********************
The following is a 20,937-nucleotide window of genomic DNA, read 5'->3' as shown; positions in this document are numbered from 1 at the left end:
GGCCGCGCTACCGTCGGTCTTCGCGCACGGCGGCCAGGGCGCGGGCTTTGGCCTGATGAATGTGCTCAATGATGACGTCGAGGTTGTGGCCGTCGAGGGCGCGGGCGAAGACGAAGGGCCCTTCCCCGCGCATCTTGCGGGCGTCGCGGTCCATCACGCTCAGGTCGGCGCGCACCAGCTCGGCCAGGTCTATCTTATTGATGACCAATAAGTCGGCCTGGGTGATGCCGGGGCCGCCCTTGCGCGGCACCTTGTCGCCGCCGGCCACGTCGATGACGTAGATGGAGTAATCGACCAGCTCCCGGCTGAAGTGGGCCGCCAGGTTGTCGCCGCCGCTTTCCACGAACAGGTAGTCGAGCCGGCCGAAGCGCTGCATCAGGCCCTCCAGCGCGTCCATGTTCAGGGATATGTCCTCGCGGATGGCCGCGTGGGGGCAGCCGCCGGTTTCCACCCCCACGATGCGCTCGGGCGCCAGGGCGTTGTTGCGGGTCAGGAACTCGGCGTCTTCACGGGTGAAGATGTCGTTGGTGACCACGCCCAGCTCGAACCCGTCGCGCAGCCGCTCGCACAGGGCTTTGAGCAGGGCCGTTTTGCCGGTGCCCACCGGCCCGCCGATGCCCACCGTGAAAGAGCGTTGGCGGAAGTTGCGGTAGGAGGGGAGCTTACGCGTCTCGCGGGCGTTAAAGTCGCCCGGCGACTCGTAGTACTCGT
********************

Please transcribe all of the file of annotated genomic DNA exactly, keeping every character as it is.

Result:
The following is a 20,937-nucleotide window of genomic DNA, read 5'->3' as shown; positions in this document are numbered from 1 at the left end:
GGCCGCGCTACCGTCGGTCTTCGCGCACGGCGGCCAGGGCGCGGGCTTTGGCCTGATGAATGTGCTCAATGATGACGTCGAGGTTGTGGCCGTCGAGGGCGCGGGCGAAGACGAAGGGCCCTTCCCCGCGCATCTTGCGGGCGTCGCGGTCCATCACGCTCAGGTCGGCGCGCACCAGCTCGGCCAGGTCTATCTTATTGATGACCAATAAGTCGGCCTGGGTGATGCCGGGGCCGCCCTTGCGCGGCACCTTGTCGCCGCCGGCCACGTCGATGACGTAGATGGAGTAATCGACCAGCTCCCGGCTGAAGTGGGCCGCCAGGTTGTCGCCGCCGCTTTCCACGAACAGGTAGTCGAGCCGGCCGAAGCGCTGCATCAGGCCCTCCAGCGCGTCCATGTTCAGGGATATGTCCTCGCGGATGGCCGCGTGGGGGCAGCCGCCGGTTTCCACCCCCACGATGCGCTCGGGCGCCAGGGCGTTGTTGCGGGTCAGGAACTCGGCGTCTTCACGGGTGAAGATGTCGTTGGTGACCACGCCCAGCTCGAACCCGTCGCGCAGCCGCTCGCACAGGGCTTTGAGCAGGGCCGTTTTGCCGGTGCCCACCGGCCCGCCGATGCCCACCGTGAAAGAGCGTTGGCGGAAGTTGCGGTAGGAGGGGAGCTTACGCGTCTCGCGGGCGTTAAAGTCGCCCGGCGACTCGTAGTACTCGT